Overall, we have enjoyed everything we’ve tried from Tiano’s whether it was the prime rib, sisig, lumpia, or sinigang (tamarind-based soup, Nugget’s favorite is the shrimp and fish sinigang). It’s not cheap, but the portions are substantial as most of the entrees can probably be shared and the food is delicious.
Where can you Try Ono Oahu?
Tiano’s has 2 restaurants in Ewa Beach and Kunia, and 2 food trucks in Waipahu and Honolulu. If you’re looking to try some Filipino food you’ll have to drive out to the restaurants or to the Waipahu location. Aside from the pork adobo and the lechon kawali, the menu at the Honolulu truck is focused more on American food. That being said, their prime rib and shrimp are delicious so you’ll still be able to get a delicious meal at the Honolulu truck. The Honolulu truck can be found Monday-Friday 10am-2pm at Koapaka St between Chef Zone and Buick GMC Chevrolet.
The Waipahu truck can be found Monday-Friday 10am-2pm at 94-358 Hanawai Circle, behind Bank of Hawaii. There is also a limited menu here, but they do offer several of the Filipino dishes.
The Ewa Beach location is at 91-1001 Kaimalie St in the Ewa Point Marketplace. This location is a little out of the way compared to the Kunia location, if you’re traveling, but it is the original restaurant. This is our favorite location given that we live in Ewa Beach. Whether you’re traveling east or west on H1, you’ll take exit 5 and head south on HI-76 (Fort Weaver Rd). It’s quite a ways down, but will be on your right in the same shopping center as KFC, but located in the opposite corner of the parking lot. There is lots of space in the restaurant and lots of parking available.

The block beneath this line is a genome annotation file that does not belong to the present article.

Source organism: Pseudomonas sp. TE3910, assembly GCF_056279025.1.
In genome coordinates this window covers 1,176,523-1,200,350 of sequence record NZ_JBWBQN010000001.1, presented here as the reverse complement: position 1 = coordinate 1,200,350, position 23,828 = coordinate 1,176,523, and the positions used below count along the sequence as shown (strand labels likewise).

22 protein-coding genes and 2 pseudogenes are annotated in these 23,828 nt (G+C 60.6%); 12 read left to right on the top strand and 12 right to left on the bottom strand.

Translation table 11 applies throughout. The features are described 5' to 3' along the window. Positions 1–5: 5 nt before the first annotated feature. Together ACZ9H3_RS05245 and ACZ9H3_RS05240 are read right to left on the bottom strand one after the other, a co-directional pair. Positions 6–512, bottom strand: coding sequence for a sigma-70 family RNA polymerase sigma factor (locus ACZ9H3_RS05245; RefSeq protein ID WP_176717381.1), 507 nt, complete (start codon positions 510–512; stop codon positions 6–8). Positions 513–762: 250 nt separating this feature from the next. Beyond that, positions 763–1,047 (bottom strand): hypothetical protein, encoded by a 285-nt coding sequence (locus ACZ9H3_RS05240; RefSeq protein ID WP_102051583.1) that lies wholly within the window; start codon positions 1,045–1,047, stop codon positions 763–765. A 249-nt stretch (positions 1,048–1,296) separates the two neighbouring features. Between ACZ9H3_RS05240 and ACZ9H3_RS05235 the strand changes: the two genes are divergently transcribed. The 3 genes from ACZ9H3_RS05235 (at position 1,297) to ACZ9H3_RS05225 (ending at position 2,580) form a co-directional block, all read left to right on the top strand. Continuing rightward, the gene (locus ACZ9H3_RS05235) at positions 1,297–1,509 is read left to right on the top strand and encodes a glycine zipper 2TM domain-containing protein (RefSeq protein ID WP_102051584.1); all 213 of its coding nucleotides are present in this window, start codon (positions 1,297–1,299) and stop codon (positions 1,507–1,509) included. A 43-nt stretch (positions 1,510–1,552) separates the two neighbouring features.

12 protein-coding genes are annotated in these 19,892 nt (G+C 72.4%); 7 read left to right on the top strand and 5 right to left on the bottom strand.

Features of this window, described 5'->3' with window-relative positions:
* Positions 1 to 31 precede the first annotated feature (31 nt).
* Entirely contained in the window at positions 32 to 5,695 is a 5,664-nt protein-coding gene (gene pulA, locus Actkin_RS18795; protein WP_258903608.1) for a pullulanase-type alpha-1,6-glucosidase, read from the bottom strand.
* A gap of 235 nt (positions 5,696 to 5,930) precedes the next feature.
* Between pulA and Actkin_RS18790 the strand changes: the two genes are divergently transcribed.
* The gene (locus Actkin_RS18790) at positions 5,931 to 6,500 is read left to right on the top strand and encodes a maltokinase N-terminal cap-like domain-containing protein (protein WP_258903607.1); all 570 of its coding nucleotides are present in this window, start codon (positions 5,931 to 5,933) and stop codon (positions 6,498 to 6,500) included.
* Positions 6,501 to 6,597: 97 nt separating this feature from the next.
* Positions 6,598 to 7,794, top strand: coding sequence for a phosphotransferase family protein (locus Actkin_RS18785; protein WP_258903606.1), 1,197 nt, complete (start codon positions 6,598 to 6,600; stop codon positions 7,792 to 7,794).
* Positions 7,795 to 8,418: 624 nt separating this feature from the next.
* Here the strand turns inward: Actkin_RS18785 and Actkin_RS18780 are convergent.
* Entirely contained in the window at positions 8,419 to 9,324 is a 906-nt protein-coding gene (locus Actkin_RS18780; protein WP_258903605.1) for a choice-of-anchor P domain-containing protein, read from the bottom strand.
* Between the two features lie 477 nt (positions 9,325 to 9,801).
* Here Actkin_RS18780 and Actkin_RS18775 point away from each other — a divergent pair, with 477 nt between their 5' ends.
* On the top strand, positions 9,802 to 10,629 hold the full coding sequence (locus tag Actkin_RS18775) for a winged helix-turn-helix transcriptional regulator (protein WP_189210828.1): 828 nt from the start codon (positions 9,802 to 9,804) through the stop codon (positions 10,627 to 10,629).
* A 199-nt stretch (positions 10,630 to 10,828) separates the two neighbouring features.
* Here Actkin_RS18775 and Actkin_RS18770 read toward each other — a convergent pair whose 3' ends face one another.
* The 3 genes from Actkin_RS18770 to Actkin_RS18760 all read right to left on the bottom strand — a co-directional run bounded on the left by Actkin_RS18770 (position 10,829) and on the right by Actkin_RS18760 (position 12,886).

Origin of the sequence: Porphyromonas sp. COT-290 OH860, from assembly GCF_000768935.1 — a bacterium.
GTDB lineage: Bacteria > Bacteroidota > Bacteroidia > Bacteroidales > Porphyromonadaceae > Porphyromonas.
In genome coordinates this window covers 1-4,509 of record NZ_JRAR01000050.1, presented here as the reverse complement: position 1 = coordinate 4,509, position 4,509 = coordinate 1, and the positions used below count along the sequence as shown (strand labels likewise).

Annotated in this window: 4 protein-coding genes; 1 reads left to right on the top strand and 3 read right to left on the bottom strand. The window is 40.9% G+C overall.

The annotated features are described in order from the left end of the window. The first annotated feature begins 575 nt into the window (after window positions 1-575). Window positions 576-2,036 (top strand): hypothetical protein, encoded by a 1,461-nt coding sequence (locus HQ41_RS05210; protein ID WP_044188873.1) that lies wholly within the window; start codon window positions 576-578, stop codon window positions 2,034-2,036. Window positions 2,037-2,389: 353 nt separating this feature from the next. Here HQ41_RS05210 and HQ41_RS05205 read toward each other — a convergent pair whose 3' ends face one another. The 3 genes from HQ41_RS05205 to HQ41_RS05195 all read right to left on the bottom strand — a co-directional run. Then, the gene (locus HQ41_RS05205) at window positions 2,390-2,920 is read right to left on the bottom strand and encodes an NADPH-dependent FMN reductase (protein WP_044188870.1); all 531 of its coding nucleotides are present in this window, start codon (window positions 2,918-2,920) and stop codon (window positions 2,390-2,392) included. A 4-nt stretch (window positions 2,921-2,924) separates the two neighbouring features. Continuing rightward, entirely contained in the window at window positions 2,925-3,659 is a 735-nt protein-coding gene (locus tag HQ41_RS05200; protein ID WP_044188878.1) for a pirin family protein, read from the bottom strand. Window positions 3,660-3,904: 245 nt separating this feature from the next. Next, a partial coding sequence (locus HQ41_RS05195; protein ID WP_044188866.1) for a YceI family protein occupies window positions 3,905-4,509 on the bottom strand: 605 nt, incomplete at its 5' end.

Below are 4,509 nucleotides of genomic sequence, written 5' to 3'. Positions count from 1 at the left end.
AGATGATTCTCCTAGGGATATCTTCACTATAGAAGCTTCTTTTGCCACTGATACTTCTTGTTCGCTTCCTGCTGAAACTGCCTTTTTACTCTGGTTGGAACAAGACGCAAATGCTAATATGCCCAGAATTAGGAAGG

The Kunia location is at 94-673 Kupohe St in the Kunia Shopping Center. This location is closest to H1 and is the easier of the 2 locations to reach if you’re driving. Whether you’re traveling east or west on H1, you’ll take exit 5 and head north on HI-750. It’ll be on your right, but you won’t be able to see it from the road—you will, however, be able to see Jack in the Box and Starbucks which are in the same shopping center. Much like the Ewa Beach location, there is lots of space inside and a good amount of parking. We haven’t eaten at the Kunia location yet, but the chef goes back and forth between the Kunia and Ewa Beach location so the food quality should be the same regardless. We have eaten at the Ewa Beach location several times and the food has been consistent every time.